Bailey Rice (right) trained with the Saints this year. Photo: Getty Images
Just because your dad played footy doesn’t mean childhood is simple.
Dean Rice separated from his son Bailey’s mum Tracey when their boy was just three. Bailey has no full siblings, but has two younger half-brothers on his dad’s side, and two younger half brothers and a half sister from his mum.
It means Bailey has grown up being pulled in two directions. He lives with his dad and sees his mum a couple of time a week. “Through primary school and the start of high school it was [at its worst]. You got to be getting from one side to the other and bring all your stuff with you,” Bailey says.
Could be a stretch: St Kilda will face a call over Bailey Rice on Tuesday night. Photo: Wayne Taylor
“Knowing where you’ve got to go, whose house you’re at.
“Going through high school you just get better at it. Living with dad it makes it easier with footy.”
High school itself has been complicated. For starters, Bailey’s attended three of them. He did year 7 at St Francis Xavier’s College, a choice made by his dad. Bailey says he didn’t like it much there. On he went to Gleneagles secondary college, and then from year 10 – Hallam senior college – where Bailey has been part of the school’s sports academy. He says he been much happier there, and has plenty of mates.
Bailey Rice in action for Vic Country. Photo: Pat Scala
The challenges show a layer of complexity, because at face value Bailey Rice has it all made for him. How many kids get the chance to train with an AFL club while they were in year 12? Rice ticked that box, spending time with St Kilda for a stage this season.
How many take to the MCG in a competitive game against Collingwood? Rice did that as well, during a brief taste with the VFL’s Northern Blues.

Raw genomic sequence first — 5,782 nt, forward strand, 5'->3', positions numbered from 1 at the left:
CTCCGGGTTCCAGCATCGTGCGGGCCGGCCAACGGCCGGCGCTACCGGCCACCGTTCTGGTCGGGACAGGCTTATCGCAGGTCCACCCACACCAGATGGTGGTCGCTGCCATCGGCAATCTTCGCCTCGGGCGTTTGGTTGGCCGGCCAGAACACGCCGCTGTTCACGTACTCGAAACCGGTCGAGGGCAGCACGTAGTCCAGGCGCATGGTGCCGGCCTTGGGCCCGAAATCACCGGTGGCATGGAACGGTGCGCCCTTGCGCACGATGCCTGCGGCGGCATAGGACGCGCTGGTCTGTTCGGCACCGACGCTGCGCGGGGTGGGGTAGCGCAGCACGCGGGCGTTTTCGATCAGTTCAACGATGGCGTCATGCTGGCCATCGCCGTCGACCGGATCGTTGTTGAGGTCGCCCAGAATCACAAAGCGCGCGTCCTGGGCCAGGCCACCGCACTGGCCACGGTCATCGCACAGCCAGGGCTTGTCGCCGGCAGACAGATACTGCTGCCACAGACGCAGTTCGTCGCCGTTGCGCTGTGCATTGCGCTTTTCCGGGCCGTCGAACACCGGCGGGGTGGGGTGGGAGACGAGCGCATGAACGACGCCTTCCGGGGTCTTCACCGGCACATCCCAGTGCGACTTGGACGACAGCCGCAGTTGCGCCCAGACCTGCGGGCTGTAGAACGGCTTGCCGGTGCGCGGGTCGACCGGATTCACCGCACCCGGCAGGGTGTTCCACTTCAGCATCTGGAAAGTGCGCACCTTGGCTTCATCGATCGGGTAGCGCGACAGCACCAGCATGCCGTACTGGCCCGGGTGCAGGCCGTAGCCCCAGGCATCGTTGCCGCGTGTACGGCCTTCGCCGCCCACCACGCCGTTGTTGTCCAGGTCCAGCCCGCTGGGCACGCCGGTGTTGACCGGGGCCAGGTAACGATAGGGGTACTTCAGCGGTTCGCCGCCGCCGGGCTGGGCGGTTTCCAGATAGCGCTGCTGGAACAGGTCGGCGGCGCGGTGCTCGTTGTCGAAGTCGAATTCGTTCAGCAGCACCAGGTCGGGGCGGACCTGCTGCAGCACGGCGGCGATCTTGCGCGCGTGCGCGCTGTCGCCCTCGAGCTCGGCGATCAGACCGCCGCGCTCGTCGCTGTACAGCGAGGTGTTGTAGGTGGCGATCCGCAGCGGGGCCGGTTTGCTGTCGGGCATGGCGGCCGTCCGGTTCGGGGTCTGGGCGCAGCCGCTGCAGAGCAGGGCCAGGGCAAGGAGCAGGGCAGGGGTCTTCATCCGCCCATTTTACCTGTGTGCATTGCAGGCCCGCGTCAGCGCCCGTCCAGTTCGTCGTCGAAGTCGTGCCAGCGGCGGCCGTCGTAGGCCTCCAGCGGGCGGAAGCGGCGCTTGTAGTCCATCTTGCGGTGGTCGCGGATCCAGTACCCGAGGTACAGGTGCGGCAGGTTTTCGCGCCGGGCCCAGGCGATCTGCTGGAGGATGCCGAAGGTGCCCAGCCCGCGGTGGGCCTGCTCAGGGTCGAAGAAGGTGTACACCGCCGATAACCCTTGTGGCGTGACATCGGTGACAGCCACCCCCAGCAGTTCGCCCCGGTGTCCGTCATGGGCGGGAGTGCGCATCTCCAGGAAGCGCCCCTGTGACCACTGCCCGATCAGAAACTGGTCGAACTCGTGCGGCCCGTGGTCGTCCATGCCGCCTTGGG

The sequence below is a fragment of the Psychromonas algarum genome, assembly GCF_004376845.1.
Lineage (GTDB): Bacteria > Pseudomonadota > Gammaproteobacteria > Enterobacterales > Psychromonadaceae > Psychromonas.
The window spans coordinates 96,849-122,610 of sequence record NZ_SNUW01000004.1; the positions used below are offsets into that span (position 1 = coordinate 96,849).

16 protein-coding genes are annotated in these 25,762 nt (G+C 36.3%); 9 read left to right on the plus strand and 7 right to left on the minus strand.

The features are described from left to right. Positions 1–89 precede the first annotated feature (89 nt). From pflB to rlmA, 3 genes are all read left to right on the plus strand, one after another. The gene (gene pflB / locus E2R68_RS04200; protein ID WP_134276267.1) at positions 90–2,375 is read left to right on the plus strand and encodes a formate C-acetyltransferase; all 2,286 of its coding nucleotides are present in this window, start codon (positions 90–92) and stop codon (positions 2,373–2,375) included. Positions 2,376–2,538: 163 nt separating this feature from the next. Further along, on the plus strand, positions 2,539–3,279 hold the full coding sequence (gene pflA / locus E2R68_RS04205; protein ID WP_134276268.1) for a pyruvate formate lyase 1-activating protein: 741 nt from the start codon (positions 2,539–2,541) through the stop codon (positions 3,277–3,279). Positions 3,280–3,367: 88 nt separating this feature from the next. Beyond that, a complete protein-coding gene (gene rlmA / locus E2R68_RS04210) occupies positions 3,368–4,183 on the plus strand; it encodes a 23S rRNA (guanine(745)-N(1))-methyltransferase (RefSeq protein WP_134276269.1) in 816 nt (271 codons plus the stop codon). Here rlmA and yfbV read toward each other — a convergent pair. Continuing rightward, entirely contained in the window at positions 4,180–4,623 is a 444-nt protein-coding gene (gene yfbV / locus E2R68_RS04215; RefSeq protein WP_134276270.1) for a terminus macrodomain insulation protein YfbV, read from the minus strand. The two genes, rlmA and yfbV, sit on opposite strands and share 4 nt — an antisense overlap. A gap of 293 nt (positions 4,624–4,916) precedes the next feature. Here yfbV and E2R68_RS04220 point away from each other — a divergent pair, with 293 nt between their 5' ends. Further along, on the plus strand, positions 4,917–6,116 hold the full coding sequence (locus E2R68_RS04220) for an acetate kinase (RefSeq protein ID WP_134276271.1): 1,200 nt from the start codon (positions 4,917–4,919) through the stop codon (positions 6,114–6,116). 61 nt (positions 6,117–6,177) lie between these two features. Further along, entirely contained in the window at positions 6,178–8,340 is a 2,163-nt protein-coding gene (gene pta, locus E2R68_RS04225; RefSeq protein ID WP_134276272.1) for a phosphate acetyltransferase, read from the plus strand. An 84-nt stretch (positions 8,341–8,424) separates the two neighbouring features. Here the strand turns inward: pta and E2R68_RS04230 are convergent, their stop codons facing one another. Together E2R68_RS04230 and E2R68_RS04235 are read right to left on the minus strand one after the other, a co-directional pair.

Those are the perks when your dad plays more than 100 games for two AFL clubs, as Rice’s father Dean did during a career spanning 15 seasons at the top level. In a system which leaves players vulnerable to football’s wheel of fortune, Rice got to choose which of the Saints or Carlton he thought would be a better fit.
Bailey was a Blues supporter growing up. He even has faint memories of going in to join his dad during Dean’s final years a Blue. Yet he went with the St Kilda.
As a result of Bailey’s choice, Dean’s first club gets first crack at his progeny. However the new bidding system means there are no 100% guarantees.
Carlton have the next chance if the Saints don’t think the price is right. But Bailey knows he could end up anywhere. And he’s ready for that possibility.
“I’m not that kind of person that if I would get drafted interstate or somewhere that I’d get homesick.
“I’d be doing the same thing if I was at a Victorian club.”
Having braced for one contingency, what would Bailey Rice do if football doesn’t work out? “I’d probably go along the lines of the police force – navy or army something along those lines.”
It makes sense. Rice doesn’t take any prisoners as a player. He’s known for his physicality and courage, if not for his endurance – having managed just a 12.2 beep test at a private screening last week.
But thing the former Beaconsfield and Longwarry prodigy has is versatility. Having played forward as a junior, Bailey then played across the wing, half back and through the middle for the Dandenong Stingrays. He is a daring footballer, although things don’t always work out. “It can be bad at some stages. It depends how you read the ball. I think I read the ball well which it makes that bit better.”
“I like the run and carry, and just that taking a gamble.”
There will come a point on Tuesday night when the Saints, and maybe the Blues too, have to decide about whether to have a punt.